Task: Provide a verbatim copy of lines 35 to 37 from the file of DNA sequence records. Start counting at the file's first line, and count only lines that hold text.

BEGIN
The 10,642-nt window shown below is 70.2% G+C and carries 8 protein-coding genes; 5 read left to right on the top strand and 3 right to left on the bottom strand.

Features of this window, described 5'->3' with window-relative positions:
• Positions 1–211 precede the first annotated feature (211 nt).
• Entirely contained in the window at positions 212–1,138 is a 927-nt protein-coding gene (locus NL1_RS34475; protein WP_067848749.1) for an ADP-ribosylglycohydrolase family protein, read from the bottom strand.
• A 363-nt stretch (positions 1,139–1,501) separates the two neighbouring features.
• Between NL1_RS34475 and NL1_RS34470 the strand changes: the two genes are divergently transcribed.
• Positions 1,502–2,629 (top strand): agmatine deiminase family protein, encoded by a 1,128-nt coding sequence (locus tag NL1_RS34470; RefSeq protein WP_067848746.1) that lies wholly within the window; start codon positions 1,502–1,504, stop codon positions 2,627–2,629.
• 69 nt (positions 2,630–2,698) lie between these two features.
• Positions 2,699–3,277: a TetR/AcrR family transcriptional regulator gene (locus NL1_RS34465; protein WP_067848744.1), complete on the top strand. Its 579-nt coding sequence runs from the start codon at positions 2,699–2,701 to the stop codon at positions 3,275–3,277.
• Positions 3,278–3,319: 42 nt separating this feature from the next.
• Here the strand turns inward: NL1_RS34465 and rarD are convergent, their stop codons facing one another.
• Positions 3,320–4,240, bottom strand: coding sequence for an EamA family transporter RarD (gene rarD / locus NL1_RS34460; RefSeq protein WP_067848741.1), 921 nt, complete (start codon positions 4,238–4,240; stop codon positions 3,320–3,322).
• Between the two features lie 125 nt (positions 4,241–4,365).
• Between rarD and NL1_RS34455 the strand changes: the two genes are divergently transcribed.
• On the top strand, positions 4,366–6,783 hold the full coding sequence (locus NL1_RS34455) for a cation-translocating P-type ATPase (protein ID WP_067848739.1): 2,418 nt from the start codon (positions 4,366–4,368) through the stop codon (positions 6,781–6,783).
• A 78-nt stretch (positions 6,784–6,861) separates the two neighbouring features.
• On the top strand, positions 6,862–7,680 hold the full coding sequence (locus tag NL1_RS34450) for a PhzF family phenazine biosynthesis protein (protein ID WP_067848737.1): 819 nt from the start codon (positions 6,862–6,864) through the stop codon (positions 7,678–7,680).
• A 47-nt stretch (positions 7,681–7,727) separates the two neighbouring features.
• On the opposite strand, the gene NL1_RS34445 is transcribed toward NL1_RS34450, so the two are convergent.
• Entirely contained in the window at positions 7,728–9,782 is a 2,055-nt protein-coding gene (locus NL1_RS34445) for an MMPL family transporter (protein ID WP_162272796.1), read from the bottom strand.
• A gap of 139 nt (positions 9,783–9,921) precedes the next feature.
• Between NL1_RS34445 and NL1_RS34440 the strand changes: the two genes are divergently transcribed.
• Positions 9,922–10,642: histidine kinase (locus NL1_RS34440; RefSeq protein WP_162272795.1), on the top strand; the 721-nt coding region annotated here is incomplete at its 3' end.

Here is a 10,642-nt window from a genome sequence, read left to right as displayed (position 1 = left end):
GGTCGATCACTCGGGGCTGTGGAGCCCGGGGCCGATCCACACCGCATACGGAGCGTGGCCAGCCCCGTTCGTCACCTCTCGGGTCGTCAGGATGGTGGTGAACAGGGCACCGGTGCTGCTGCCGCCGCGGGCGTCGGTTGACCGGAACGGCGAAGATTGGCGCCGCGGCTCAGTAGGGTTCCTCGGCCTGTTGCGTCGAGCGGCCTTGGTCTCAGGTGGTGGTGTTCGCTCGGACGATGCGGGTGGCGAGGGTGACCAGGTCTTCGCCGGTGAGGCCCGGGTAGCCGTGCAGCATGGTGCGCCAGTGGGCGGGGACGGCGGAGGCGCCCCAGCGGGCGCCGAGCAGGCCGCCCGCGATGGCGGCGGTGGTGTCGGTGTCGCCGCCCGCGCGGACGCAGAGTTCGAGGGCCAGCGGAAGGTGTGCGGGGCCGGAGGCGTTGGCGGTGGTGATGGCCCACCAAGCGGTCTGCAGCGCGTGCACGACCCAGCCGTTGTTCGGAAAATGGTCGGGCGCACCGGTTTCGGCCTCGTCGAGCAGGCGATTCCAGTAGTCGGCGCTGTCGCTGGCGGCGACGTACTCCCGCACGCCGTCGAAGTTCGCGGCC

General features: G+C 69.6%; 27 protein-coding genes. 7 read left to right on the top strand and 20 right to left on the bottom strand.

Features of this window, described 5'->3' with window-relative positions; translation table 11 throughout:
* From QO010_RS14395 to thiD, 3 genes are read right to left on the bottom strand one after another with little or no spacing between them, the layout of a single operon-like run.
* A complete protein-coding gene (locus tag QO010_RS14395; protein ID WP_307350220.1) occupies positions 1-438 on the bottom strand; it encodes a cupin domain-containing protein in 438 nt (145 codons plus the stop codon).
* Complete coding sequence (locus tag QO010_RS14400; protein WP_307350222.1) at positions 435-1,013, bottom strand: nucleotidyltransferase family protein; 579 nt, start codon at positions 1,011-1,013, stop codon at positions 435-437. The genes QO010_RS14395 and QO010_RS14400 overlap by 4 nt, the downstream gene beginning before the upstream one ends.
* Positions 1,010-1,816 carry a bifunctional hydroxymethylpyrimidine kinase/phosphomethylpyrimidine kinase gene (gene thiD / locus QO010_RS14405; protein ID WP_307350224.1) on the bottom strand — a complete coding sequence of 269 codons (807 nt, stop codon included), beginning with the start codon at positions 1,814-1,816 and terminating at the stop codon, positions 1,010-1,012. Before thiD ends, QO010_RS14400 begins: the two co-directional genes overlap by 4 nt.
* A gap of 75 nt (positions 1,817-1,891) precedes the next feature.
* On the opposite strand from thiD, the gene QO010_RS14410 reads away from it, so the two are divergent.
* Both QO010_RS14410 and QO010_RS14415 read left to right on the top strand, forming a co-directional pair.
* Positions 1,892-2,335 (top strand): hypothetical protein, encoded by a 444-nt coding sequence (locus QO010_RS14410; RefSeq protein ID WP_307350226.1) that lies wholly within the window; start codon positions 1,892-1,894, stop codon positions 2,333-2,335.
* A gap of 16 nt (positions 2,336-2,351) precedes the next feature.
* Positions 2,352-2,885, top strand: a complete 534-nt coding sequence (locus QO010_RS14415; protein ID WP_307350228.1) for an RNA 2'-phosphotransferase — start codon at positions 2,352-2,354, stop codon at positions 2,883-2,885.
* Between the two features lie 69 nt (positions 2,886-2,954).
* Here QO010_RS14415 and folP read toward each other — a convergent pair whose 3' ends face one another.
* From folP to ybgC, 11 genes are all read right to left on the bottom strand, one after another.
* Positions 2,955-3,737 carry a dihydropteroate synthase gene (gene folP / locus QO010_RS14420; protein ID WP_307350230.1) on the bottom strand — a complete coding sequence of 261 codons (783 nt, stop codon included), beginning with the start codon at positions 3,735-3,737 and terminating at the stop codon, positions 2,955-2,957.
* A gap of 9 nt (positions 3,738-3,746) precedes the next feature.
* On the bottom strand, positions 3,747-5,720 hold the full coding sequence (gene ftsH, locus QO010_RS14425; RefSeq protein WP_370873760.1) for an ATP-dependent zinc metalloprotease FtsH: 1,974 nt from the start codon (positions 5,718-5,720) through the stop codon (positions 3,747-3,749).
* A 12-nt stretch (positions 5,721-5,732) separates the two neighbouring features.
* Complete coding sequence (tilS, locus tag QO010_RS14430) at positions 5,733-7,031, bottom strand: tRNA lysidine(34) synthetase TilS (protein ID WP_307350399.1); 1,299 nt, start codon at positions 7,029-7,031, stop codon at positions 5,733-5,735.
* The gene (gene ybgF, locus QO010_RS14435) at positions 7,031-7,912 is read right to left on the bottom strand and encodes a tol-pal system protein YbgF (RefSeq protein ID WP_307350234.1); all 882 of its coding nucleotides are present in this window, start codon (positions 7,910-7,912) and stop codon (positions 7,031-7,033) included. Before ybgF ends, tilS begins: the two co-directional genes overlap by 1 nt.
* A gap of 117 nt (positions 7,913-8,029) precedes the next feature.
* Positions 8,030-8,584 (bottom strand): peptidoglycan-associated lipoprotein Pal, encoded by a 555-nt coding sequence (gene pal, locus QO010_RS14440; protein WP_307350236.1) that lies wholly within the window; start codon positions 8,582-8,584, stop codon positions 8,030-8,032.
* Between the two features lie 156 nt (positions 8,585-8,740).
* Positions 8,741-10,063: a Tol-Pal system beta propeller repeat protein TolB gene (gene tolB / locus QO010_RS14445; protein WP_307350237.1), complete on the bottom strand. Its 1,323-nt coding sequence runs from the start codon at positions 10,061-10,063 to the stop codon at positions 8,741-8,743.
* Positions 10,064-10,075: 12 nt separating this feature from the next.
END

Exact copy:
* Positions 1,892-2,335 (top strand): hypothetical protein, encoded by a 444-nt coding sequence (locus QO010_RS14410; RefSeq protein ID WP_307350226.1) that lies wholly within the window; start codon positions 1,892-1,894, stop codon positions 2,333-2,335.
* A gap of 16 nt (positions 2,336-2,351) precedes the next feature.
* Positions 2,352-2,885, top strand: a complete 534-nt coding sequence (locus QO010_RS14415; protein ID WP_307350228.1) for an RNA 2'-phosphotransferase — start codon at positions 2,352-2,354, stop codon at positions 2,883-2,885.